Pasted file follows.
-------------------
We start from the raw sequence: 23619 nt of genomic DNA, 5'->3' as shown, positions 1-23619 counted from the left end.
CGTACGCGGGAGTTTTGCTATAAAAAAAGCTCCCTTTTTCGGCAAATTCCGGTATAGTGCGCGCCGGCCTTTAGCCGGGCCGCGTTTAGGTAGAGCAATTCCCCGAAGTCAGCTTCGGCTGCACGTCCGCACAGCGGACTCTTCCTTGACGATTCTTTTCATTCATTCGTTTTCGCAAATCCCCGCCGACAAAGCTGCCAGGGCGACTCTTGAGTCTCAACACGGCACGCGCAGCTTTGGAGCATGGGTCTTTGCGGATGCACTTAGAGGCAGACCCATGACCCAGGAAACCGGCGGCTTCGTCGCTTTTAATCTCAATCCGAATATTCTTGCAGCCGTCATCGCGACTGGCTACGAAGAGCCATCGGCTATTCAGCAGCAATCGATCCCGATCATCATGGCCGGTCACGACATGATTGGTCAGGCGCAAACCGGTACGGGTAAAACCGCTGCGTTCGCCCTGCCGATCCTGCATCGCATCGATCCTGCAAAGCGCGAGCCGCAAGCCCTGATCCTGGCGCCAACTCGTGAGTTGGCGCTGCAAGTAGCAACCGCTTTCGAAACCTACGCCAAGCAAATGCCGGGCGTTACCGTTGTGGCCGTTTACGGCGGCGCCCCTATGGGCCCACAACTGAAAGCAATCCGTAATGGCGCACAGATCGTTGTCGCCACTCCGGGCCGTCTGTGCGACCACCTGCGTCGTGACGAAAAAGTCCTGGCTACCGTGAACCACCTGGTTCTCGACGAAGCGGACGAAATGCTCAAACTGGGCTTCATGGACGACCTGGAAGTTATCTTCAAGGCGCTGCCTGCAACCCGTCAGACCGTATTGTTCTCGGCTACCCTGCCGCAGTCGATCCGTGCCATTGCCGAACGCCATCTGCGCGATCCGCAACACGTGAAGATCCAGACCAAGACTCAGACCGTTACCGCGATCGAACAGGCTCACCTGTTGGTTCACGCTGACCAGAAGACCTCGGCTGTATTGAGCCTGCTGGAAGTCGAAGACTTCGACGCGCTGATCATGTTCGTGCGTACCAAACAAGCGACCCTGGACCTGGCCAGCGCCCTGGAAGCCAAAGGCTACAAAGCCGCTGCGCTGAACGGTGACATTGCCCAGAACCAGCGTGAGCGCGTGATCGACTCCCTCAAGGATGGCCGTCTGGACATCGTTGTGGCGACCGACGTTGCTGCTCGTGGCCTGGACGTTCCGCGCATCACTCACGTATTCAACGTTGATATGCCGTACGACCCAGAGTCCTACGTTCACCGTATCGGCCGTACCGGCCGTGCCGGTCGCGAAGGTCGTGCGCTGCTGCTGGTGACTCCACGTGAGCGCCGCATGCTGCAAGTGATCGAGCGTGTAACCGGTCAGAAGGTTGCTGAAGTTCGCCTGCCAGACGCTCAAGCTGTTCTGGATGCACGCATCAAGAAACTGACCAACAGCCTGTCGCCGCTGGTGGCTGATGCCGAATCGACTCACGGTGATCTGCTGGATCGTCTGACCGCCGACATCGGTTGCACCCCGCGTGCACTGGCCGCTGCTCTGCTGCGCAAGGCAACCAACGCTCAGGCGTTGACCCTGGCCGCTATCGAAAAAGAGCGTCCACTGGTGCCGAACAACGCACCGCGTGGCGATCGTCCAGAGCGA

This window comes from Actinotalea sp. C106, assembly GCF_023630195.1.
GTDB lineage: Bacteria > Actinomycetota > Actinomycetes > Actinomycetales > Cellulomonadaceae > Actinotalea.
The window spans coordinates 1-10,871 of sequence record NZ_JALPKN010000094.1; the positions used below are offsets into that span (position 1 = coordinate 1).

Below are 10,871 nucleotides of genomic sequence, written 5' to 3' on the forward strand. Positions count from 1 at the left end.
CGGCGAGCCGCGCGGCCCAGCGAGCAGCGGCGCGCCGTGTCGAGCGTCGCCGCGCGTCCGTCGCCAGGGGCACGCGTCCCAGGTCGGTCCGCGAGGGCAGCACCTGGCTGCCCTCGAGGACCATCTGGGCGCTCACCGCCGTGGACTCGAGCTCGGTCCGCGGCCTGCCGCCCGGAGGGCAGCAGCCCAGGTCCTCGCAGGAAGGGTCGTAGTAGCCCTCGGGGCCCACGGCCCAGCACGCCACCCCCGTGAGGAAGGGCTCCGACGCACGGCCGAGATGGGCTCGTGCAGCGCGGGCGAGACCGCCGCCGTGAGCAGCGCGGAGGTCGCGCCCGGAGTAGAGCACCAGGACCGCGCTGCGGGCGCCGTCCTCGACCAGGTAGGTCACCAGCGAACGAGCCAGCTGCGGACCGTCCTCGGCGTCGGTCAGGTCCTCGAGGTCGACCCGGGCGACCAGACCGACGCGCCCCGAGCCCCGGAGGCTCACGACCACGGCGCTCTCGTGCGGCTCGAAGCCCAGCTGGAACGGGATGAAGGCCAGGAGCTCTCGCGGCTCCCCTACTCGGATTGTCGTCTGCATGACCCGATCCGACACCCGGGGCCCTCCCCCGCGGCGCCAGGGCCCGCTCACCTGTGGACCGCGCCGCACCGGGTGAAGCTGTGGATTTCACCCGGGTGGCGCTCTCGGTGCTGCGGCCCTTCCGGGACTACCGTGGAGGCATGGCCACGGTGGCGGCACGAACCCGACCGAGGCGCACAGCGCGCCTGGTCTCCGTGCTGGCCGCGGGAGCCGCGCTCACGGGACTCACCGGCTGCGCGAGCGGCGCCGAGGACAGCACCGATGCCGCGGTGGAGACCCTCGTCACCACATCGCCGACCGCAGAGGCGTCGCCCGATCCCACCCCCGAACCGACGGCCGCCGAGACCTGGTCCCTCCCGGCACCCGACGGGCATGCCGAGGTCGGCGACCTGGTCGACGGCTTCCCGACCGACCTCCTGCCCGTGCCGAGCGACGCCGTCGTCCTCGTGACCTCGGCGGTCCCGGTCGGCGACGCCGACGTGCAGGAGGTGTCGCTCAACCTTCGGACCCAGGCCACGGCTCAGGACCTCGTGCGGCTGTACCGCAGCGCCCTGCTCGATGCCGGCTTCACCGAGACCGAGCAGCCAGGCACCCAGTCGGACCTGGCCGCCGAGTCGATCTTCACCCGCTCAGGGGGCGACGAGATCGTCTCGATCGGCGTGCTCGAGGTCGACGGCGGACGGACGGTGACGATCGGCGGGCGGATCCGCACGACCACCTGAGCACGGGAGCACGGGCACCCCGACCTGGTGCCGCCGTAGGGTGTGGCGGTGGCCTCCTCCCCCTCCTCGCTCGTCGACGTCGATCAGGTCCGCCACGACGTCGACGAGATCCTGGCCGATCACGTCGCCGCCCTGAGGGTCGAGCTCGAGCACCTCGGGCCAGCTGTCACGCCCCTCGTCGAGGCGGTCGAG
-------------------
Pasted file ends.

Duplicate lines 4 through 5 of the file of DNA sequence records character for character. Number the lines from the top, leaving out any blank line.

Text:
GTDB lineage: Bacteria > Actinomycetota > Actinomycetes > Actinomycetales > Cellulomonadaceae > Actinotalea.
The window spans coordinates 1-10,871 of sequence record NZ_JALPKN010000094.1; the positions used below are offsets into that span (position 1 = coordinate 1).